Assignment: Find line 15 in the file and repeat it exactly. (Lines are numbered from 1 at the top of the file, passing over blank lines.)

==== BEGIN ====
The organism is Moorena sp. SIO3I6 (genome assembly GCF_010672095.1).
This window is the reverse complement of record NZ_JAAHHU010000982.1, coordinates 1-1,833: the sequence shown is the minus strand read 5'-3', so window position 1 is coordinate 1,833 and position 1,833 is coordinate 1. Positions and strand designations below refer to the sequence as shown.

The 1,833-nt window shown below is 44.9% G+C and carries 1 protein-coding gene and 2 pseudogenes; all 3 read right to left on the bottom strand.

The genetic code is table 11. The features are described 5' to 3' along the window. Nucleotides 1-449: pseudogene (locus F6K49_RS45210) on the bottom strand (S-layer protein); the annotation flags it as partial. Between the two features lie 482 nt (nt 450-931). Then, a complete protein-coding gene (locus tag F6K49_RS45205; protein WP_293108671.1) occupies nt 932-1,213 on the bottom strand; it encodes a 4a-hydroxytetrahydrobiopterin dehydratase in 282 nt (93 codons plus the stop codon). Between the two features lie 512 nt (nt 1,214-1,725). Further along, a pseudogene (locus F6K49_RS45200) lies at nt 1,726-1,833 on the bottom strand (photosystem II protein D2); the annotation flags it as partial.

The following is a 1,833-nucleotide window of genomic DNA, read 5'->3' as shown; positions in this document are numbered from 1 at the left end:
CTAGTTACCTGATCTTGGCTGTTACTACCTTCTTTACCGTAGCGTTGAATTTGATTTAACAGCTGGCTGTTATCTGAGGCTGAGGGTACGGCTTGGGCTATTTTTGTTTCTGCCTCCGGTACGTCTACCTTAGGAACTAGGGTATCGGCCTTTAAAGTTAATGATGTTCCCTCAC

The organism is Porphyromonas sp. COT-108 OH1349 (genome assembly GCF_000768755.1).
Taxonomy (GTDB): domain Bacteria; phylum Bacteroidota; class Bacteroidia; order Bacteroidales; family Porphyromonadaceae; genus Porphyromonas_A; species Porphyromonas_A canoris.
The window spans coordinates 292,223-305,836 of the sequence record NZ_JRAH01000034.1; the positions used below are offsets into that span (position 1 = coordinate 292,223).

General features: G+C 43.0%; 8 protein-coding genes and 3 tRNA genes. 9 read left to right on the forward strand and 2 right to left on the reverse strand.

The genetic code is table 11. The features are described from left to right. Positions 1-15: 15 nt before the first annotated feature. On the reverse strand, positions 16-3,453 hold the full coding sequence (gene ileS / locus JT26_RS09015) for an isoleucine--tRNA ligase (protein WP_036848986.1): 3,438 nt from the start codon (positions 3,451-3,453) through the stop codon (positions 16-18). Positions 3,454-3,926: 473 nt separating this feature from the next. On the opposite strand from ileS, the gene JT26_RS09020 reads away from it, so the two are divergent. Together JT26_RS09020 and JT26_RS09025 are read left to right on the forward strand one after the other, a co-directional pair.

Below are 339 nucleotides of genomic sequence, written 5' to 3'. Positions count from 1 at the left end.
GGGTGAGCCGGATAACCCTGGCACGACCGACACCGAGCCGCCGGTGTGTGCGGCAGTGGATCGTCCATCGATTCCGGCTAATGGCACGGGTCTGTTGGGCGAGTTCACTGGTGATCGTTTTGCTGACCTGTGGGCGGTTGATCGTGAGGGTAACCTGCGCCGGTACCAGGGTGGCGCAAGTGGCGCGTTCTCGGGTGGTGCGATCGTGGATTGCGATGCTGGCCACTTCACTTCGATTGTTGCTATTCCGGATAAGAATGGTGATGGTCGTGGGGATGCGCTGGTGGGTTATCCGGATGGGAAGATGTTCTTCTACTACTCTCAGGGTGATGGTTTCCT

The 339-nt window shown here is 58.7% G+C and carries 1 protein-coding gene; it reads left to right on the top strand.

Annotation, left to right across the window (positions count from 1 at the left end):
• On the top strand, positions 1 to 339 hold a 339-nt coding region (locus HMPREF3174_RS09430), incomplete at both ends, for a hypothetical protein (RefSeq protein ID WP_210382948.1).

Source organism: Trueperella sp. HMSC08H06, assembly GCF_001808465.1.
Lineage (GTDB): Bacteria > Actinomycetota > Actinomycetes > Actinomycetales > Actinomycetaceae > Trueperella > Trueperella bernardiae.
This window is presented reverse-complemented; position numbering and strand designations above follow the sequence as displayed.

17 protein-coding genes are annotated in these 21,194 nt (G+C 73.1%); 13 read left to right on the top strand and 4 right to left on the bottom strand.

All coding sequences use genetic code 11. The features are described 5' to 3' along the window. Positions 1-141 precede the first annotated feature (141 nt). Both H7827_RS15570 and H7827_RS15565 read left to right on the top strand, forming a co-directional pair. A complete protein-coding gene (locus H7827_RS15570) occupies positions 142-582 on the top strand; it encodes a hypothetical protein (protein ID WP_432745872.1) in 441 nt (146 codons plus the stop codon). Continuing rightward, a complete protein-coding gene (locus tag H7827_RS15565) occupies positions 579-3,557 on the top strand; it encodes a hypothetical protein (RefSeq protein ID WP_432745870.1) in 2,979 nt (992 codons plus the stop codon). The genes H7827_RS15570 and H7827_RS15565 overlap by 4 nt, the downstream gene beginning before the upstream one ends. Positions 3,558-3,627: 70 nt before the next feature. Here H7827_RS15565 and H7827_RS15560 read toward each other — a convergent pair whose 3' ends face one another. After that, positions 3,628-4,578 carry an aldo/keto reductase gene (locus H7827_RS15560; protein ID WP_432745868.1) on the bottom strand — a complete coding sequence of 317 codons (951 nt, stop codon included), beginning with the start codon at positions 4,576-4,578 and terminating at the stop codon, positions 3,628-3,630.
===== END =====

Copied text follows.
Annotation, left to right across the window (positions count from 1 at the left end):